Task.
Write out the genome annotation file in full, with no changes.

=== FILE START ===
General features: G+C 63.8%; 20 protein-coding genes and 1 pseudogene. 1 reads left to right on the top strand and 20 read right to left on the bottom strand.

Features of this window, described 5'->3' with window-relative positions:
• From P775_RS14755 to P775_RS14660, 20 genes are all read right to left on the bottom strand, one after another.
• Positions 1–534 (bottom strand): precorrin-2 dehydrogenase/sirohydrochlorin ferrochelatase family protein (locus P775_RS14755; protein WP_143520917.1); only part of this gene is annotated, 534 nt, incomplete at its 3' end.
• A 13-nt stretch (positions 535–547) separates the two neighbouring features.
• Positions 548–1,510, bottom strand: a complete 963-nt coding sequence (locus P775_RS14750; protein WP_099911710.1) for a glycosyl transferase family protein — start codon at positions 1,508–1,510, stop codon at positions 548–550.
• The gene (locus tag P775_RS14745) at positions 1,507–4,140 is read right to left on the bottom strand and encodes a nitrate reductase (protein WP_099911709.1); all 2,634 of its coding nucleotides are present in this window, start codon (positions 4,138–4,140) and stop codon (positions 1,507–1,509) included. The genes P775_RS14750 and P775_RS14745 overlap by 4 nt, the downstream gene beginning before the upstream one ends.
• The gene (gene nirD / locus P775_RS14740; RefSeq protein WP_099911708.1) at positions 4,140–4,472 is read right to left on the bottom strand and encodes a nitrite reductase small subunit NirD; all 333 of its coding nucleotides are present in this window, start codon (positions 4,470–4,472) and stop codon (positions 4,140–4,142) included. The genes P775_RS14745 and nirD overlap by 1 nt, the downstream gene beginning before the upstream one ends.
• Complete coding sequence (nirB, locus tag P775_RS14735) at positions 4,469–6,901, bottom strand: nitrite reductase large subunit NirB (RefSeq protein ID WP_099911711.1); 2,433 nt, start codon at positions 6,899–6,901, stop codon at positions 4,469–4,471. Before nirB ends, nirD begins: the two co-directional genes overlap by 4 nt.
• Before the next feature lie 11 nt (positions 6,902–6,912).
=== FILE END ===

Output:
General features: G+C 63.8%; 20 protein-coding genes and 1 pseudogene. 1 reads left to right on the top strand and 20 read right to left on the bottom strand.

Features of this window, described 5'->3' with window-relative positions:
• From P775_RS14755 to P775_RS14660, 20 genes are all read right to left on the bottom strand, one after another.
• Positions 1–534 (bottom strand): precorrin-2 dehydrogenase/sirohydrochlorin ferrochelatase family protein (locus P775_RS14755; protein WP_143520917.1); only part of this gene is annotated, 534 nt, incomplete at its 3' end.
• A 13-nt stretch (positions 535–547) separates the two neighbouring features.
• Positions 548–1,510, bottom strand: a complete 963-nt coding sequence (locus P775_RS14750; protein WP_099911710.1) for a glycosyl transferase family protein — start codon at positions 1,508–1,510, stop codon at positions 548–550.
• The gene (locus tag P775_RS14745) at positions 1,507–4,140 is read right to left on the bottom strand and encodes a nitrate reductase (protein WP_099911709.1); all 2,634 of its coding nucleotides are present in this window, start codon (positions 4,138–4,140) and stop codon (positions 1,507–1,509) included. The genes P775_RS14750 and P775_RS14745 overlap by 4 nt, the downstream gene beginning before the upstream one ends.
• The gene (gene nirD / locus P775_RS14740; RefSeq protein WP_099911708.1) at positions 4,140–4,472 is read right to left on the bottom strand and encodes a nitrite reductase small subunit NirD; all 333 of its coding nucleotides are present in this window, start codon (positions 4,470–4,472) and stop codon (positions 4,140–4,142) included. The genes P775_RS14745 and nirD overlap by 1 nt, the downstream gene beginning before the upstream one ends.
• Complete coding sequence (nirB, locus tag P775_RS14735) at positions 4,469–6,901, bottom strand: nitrite reductase large subunit NirB (RefSeq protein ID WP_099911711.1); 2,433 nt, start codon at positions 6,899–6,901, stop codon at positions 4,469–4,471. Before nirB ends, nirD begins: the two co-directional genes overlap by 4 nt.
• Before the next feature lie 11 nt (positions 6,902–6,912).